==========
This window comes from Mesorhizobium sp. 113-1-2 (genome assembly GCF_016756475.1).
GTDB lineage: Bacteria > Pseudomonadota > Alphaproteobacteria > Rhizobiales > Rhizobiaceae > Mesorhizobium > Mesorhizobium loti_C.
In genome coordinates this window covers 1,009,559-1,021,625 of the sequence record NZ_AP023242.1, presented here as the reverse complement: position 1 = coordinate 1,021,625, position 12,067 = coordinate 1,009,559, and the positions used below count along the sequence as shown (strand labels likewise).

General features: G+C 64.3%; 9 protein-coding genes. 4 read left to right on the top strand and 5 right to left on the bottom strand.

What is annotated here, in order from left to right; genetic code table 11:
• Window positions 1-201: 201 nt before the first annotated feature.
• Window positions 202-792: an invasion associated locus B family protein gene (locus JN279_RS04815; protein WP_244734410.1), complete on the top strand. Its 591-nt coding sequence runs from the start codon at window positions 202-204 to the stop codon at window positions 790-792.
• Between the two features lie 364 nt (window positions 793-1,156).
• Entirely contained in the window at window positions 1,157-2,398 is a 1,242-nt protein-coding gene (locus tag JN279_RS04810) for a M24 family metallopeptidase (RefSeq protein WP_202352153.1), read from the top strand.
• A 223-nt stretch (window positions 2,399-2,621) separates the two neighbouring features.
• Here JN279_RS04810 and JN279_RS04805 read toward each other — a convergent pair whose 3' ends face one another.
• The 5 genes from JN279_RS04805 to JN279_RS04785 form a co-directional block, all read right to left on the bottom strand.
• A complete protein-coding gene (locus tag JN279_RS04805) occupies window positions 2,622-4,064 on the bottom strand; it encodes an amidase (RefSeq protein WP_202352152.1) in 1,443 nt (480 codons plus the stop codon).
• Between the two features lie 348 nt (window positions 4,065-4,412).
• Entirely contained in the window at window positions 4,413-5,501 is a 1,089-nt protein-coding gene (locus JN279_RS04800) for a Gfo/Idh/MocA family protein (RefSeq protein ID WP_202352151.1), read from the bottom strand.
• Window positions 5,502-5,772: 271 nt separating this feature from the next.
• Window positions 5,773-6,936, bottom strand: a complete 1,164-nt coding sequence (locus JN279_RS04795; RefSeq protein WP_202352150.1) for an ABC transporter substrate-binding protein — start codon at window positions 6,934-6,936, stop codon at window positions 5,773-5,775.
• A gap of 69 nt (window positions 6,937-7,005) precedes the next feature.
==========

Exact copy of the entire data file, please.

This window comes from Mesorhizobium sp. 113-1-2 (genome assembly GCF_016756475.1).
GTDB lineage: Bacteria > Pseudomonadota > Alphaproteobacteria > Rhizobiales > Rhizobiaceae > Mesorhizobium > Mesorhizobium loti_C.
In genome coordinates this window covers 1,009,559-1,021,625 of the sequence record NZ_AP023242.1, presented here as the reverse complement: position 1 = coordinate 1,021,625, position 12,067 = coordinate 1,009,559, and the positions used below count along the sequence as shown (strand labels likewise).

General features: G+C 64.3%; 9 protein-coding genes. 4 read left to right on the top strand and 5 right to left on the bottom strand.

What is annotated here, in order from left to right; genetic code table 11:
• Window positions 1-201: 201 nt before the first annotated feature.
• Window positions 202-792: an invasion associated locus B family protein gene (locus JN279_RS04815; protein WP_244734410.1), complete on the top strand. Its 591-nt coding sequence runs from the start codon at window positions 202-204 to the stop codon at window positions 790-792.
• Between the two features lie 364 nt (window positions 793-1,156).
• Entirely contained in the window at window positions 1,157-2,398 is a 1,242-nt protein-coding gene (locus tag JN279_RS04810) for a M24 family metallopeptidase (RefSeq protein WP_202352153.1), read from the top strand.
• A 223-nt stretch (window positions 2,399-2,621) separates the two neighbouring features.
• Here JN279_RS04810 and JN279_RS04805 read toward each other — a convergent pair whose 3' ends face one another.
• The 5 genes from JN279_RS04805 to JN279_RS04785 form a co-directional block, all read right to left on the bottom strand.
• A complete protein-coding gene (locus tag JN279_RS04805) occupies window positions 2,622-4,064 on the bottom strand; it encodes an amidase (RefSeq protein WP_202352152.1) in 1,443 nt (480 codons plus the stop codon).
• Between the two features lie 348 nt (window positions 4,065-4,412).
• Entirely contained in the window at window positions 4,413-5,501 is a 1,089-nt protein-coding gene (locus JN279_RS04800) for a Gfo/Idh/MocA family protein (RefSeq protein ID WP_202352151.1), read from the bottom strand.
• Window positions 5,502-5,772: 271 nt separating this feature from the next.
• Window positions 5,773-6,936, bottom strand: a complete 1,164-nt coding sequence (locus JN279_RS04795; RefSeq protein WP_202352150.1) for an ABC transporter substrate-binding protein — start codon at window positions 6,934-6,936, stop codon at window positions 5,773-5,775.
• A gap of 69 nt (window positions 6,937-7,005) precedes the next feature.